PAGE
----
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Please note that Mommsen uses the AUC chronology (Ab Urbe Condita), i.e. from the founding of the City of Rome. You can use this reference table to have the B.C. dates


III. From the Union of Italy to the Subjugation of Carthage and the Greek States

From: The History of Rome, by Theodor Mommsen
Translated with the sanction of the author by William Purdie Dickson

The History of Old Rome

Chapter XI - The Government and the Governed


The Original Greek New Testament

» Contents of this Chapter

Page 80

Interference of the Community with the Finances

This joint action of the burgesses in governing and in commanding was fraught in a high degree with peril. But still more dangerous was their interference with the finances of the state; not only because any attack on the oldest and most important right of the government --the exclusive administration of the public property--struck at the root of the power of the senate, but because the placing of the most important business of this nature--the distribution of the public domains--in the hands of the primary assemblies of the burgesses necessarily dug the grave of the republic.

To allow the primary assembly to decree the transference of public property without limit to its own pocket is not only wrong, but is the beginning of the end; it demoralizes the best-disposed citizens, and gives to the proposer a power incompatible with a free commonwealth. Salutary as was the distribution of the public land, and doubly blameable as was the senate accordingly for omitting to cut off this most dangerous of all weapons of agitation by voluntarily distributing the occupied lands, yet Gaius Flaminius, when he came to the burgesses in 522 with the proposal to distribute the domains of Picenum, undoubtedly injured the commonwealth more by the means than he benefited it by the end.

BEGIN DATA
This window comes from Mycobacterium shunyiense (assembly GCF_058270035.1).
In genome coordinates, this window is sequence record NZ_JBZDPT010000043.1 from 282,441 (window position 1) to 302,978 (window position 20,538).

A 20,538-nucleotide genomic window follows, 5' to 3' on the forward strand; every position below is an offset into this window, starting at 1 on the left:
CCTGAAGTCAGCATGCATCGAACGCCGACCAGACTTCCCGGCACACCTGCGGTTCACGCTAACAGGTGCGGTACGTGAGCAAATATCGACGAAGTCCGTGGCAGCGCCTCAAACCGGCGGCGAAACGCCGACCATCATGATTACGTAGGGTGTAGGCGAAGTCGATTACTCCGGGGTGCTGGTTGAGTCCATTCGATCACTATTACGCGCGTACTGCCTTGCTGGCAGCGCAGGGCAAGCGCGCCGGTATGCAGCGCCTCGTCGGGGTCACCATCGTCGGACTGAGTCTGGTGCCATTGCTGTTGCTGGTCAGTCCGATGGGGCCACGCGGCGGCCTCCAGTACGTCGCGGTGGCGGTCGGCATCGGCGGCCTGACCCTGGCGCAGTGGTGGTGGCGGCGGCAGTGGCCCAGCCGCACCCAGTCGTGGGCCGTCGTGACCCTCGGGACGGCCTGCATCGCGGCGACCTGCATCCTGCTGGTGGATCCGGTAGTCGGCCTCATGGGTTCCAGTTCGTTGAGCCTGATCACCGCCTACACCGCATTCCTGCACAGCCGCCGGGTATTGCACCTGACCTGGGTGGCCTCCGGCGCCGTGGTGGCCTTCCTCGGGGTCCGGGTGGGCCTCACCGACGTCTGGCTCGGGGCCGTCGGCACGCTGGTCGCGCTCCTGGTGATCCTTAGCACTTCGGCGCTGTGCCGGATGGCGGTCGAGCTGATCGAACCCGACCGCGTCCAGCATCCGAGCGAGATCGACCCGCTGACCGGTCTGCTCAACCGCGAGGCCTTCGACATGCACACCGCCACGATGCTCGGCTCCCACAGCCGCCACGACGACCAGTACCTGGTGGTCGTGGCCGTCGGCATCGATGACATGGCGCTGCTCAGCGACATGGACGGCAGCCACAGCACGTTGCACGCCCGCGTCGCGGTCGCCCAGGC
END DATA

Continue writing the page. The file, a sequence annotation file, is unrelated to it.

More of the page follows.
Spurius Cassius had doubtless two hundred and fifty years earlier proposed the same thing;(70) but the two measures, closely as they coincided in the letter, were yet wholly different, inasmuch as Cassius submitted a matter affecting the community to that community while it was in vigour and self-governing, whereas Flaminius submitted a question of state to the primary assembly of a great empire.

70. Cf. II. II. Agrarian Law of Spurius Cassius

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